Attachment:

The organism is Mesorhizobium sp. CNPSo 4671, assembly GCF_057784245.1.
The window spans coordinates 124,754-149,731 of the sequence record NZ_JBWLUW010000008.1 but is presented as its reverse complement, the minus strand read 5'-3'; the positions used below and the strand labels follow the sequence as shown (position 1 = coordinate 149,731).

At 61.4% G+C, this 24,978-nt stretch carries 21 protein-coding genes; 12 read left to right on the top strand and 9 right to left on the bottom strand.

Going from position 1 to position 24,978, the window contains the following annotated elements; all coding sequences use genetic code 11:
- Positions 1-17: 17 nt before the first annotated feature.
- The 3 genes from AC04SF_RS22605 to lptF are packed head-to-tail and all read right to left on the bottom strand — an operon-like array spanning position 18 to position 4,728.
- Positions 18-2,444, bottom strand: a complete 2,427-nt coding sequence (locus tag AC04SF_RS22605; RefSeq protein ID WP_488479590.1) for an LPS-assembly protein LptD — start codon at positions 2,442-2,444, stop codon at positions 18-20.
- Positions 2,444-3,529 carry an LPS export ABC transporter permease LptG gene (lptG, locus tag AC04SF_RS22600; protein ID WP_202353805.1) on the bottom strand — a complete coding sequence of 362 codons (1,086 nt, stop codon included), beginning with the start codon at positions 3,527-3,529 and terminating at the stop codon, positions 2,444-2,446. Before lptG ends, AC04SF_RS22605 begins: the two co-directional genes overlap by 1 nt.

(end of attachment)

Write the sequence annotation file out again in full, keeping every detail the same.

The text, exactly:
The organism is Mesorhizobium sp. CNPSo 4671, assembly GCF_057784245.1.
The window spans coordinates 124,754-149,731 of the sequence record NZ_JBWLUW010000008.1 but is presented as its reverse complement, the minus strand read 5'-3'; the positions used below and the strand labels follow the sequence as shown (position 1 = coordinate 149,731).

At 61.4% G+C, this 24,978-nt stretch carries 21 protein-coding genes; 12 read left to right on the top strand and 9 right to left on the bottom strand.

Going from position 1 to position 24,978, the window contains the following annotated elements; all coding sequences use genetic code 11:
- Positions 1-17: 17 nt before the first annotated feature.
- The 3 genes from AC04SF_RS22605 to lptF are packed head-to-tail and all read right to left on the bottom strand — an operon-like array spanning position 18 to position 4,728.
- Positions 18-2,444, bottom strand: a complete 2,427-nt coding sequence (locus tag AC04SF_RS22605; RefSeq protein ID WP_488479590.1) for an LPS-assembly protein LptD — start codon at positions 2,442-2,444, stop codon at positions 18-20.
- Positions 2,444-3,529 carry an LPS export ABC transporter permease LptG gene (lptG, locus tag AC04SF_RS22600; protein ID WP_202353805.1) on the bottom strand — a complete coding sequence of 362 codons (1,086 nt, stop codon included), beginning with the start codon at positions 3,527-3,529 and terminating at the stop codon, positions 2,444-2,446. Before lptG ends, AC04SF_RS22605 begins: the two co-directional genes overlap by 1 nt.